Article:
7. I can't offer anything terribly specific, but you might check into schools that have joint programs between MDiv and e.g. MSW, like the Duke and UNC Chapel Hill program. I recall them being around four years, but that may open the right kind of doors.
  8. It's important to note that MTS programs are not especially competitive, but ND's MTS is. It's also important to ask what was your major/s? If it's in e.g. a STEM field, then things change considerably. Inflation is a known issue at top schools, especially in the humanities, but I doubt anyone will be pulling out their calculator to adjust your GPA accordingly. For what it's worth, I think it will slightly hurt you, but in the end having that Ivy for undergrad will mean a great deal to many American academics, regardless of what it may or may not say about you and your academic progress/prospect.
  9. You might post in the philosophy section, if you haven't already. The expectations, biases, and so on, of fields varies wildly, and often even within the same subfield between schools. Thus, an MDiv may not be all that odd if you are applying to a doctoral program in 'philosophy' at one school, but at another you will immediately be disregarded. Find graduate students doing the kinds of things you want to study and ask them. Be wary of what anyone tells you who is not a) in a doctoral program currently (or has finished within the last few years) and b) not in a (sub)field you see yourself in.
  10. sacklunch

    Am I ready?

    They may not, honestly, at least in the Divinity School (I very much doubt 'German for reading' is offered there over the summer, but probably is in Yale's Graduate School).
  11. sacklunch

    Am I ready?

    I mostly agree with what is said above. I would question how much Hebrew matters more than other languages. It really depends on the school/department, but my opinion is you are no worse off than not having studied Latin or even Coptic or Syriac, which, in my opinion, are more useful than (classical) Hebrew for NT. Again, where you study and what you hope to study is crucial in answering this question. I can't speak to the preparation expected for your interests, but my hunch is that many of the people whom you have asked these questions cannot really either. Keep in mind that whatever recommendations you may hear, they are very likely heavily influenced by the particular subfield of said people. The best avenue here, I think, is to find graduate students doing the kind of research you want to pursue and simply ask them what their background is and then adjust your academic plan of attack accordingly.
  12. The above comments are spot on. You are overestimating the credentials of the average adjunct. Having a doctorate period will qualify you for such work at many small colleges, especially CC. As for your cake-eating-it-too: tier 1 PhD and pastoral/adjunct prep. No, honestly, I don't think that's realistic--but see marX's rec. above for other options.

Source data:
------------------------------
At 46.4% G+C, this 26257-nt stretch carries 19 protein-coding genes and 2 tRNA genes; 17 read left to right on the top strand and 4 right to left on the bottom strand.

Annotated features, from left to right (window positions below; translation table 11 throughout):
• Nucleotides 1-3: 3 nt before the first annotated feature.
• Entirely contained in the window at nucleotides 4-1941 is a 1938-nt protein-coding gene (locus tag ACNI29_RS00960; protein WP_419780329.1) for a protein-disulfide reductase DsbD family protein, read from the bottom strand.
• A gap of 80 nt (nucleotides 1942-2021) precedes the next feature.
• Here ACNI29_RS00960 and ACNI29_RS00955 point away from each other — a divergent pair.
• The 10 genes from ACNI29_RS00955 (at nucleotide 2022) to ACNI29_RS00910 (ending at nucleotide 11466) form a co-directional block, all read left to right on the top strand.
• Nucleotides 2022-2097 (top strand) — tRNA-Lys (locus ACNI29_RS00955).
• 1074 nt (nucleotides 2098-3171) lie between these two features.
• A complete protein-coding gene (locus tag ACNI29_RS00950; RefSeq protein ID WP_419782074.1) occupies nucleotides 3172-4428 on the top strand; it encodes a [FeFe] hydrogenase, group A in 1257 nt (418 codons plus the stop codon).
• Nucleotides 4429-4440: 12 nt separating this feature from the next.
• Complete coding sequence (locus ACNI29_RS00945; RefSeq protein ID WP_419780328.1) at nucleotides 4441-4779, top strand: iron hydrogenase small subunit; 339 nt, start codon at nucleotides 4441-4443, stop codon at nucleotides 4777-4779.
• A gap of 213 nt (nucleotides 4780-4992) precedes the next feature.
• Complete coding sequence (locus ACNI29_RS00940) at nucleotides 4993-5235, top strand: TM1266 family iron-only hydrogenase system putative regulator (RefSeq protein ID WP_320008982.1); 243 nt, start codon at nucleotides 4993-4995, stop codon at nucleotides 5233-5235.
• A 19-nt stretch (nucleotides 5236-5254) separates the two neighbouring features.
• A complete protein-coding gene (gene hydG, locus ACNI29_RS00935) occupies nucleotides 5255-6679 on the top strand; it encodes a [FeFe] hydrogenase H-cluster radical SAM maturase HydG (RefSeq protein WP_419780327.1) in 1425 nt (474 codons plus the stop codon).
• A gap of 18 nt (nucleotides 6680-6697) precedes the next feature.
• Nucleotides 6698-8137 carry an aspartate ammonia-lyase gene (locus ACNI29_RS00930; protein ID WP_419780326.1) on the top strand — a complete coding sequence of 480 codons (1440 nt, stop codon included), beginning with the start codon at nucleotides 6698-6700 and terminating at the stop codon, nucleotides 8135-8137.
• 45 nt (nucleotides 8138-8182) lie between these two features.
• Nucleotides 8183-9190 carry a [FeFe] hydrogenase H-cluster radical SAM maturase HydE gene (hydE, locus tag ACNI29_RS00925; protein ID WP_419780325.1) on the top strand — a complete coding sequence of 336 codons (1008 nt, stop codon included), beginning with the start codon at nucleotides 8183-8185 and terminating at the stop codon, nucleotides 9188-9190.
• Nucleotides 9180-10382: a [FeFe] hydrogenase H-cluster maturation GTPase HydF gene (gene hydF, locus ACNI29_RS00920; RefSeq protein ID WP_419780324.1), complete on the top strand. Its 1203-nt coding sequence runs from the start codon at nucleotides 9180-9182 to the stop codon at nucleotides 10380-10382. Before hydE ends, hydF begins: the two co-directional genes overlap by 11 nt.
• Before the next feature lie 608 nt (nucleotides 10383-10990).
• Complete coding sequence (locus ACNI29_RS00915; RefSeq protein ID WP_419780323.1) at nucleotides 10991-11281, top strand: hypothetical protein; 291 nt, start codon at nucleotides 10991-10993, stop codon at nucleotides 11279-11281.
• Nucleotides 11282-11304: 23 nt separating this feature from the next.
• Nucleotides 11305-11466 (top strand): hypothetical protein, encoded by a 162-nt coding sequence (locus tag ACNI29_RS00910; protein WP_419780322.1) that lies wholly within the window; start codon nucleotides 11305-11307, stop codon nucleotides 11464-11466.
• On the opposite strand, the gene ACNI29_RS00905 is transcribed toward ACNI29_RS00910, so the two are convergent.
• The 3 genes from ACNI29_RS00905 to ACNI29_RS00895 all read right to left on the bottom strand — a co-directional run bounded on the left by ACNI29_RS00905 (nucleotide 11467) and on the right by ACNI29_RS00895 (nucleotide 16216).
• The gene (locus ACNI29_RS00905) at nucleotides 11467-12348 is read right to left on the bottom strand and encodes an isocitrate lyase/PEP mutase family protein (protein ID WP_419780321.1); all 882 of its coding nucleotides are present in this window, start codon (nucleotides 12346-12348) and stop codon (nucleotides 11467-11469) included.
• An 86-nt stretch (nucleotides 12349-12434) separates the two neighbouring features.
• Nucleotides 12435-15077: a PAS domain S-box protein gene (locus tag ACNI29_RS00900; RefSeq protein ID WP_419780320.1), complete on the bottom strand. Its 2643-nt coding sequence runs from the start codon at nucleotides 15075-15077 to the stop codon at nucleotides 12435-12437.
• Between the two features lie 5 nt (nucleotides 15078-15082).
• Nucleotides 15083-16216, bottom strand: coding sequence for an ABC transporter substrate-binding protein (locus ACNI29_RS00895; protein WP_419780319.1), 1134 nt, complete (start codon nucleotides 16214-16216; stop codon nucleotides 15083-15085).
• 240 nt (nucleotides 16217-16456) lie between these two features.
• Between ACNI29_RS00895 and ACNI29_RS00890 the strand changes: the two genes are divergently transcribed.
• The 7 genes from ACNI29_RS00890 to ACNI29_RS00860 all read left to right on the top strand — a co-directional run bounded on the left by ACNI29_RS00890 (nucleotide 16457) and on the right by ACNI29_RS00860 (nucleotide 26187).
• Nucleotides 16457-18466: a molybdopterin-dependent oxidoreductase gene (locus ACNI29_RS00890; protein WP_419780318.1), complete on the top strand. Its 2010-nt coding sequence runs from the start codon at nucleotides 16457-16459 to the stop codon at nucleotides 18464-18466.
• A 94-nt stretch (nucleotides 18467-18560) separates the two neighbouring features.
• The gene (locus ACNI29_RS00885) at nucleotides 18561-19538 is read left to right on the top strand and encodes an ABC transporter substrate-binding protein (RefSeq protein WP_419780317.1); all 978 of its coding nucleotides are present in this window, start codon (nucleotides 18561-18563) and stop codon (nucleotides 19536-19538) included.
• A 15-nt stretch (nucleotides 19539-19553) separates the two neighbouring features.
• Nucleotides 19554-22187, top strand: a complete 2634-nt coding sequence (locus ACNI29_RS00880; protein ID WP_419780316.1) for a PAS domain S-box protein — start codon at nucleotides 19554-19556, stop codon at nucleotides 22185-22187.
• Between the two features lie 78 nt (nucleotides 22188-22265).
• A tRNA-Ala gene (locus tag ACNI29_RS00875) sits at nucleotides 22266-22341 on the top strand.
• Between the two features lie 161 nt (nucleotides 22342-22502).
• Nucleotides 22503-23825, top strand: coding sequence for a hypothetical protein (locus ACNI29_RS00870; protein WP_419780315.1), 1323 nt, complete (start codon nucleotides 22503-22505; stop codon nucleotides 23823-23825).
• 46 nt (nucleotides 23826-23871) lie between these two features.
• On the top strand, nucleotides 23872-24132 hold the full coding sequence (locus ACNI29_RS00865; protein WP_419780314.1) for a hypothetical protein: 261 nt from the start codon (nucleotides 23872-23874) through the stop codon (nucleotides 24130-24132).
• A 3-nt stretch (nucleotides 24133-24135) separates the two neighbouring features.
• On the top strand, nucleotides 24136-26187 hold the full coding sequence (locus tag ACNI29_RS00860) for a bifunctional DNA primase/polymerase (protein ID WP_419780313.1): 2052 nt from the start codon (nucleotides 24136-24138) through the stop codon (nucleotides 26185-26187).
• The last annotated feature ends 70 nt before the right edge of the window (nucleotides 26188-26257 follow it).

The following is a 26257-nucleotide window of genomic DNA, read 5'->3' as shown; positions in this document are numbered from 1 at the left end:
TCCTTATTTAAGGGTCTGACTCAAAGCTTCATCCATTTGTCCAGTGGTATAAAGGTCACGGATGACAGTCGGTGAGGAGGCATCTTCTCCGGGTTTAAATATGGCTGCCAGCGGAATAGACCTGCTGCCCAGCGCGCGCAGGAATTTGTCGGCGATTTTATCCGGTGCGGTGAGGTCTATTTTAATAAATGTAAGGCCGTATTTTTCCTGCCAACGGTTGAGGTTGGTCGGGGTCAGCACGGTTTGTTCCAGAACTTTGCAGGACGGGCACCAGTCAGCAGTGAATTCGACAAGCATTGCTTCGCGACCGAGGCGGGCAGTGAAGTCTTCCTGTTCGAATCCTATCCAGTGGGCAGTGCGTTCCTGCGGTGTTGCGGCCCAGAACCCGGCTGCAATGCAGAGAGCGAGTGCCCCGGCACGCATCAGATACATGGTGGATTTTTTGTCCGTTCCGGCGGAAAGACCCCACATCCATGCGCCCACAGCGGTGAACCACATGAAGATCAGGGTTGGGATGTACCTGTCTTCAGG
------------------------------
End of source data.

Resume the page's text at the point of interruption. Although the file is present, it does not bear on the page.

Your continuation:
13. It's good that you're addressing these issues now. If you are not willing to pay and your interests are pastoral leaning, then I honestly don't think you have a chance at any of the top UK schools (for a doctorate). I could very well be wrong here, so please someone correct me if you think differently. But, perhaps more to the point, none of the UK programs you have mentioned are meant to prepare you for your primary interest (pastoral work) and actually will not help you much if at all for your secondary interest (teaching). There is plenty of good, funded programs in the US that suit your two interests, but they are not PhDs, but rather DMins, ThDs, and the like. For better or worse, the latter are less often offered at tier 1 schools (and if they are, those degrees can often require very different things of their students), so you may be left applying to those outside.
  14. As said above, there is little point in doing this because a) funding is zero and b) time is inadequate. If you find yourself needing a second M*, you are far better off applying to another MTS/MAR, obviously elsewhere. This is not uncommon and many of us here have done so (myself included).
  15. As pathos said, you are aware of the potential, or perhaps inevitable problems, so I suppose you can apply and see what happens. Your best bet is to find current US students/recent alums in both programs and ask them; beyond actual specifics, you will get closer to the reality than here. Either degree will get you high fives in a local cafe, but, as already said, neither has much hope of getting you a tenure track job at many (most?) research universities (including those well outside the R1) in North America.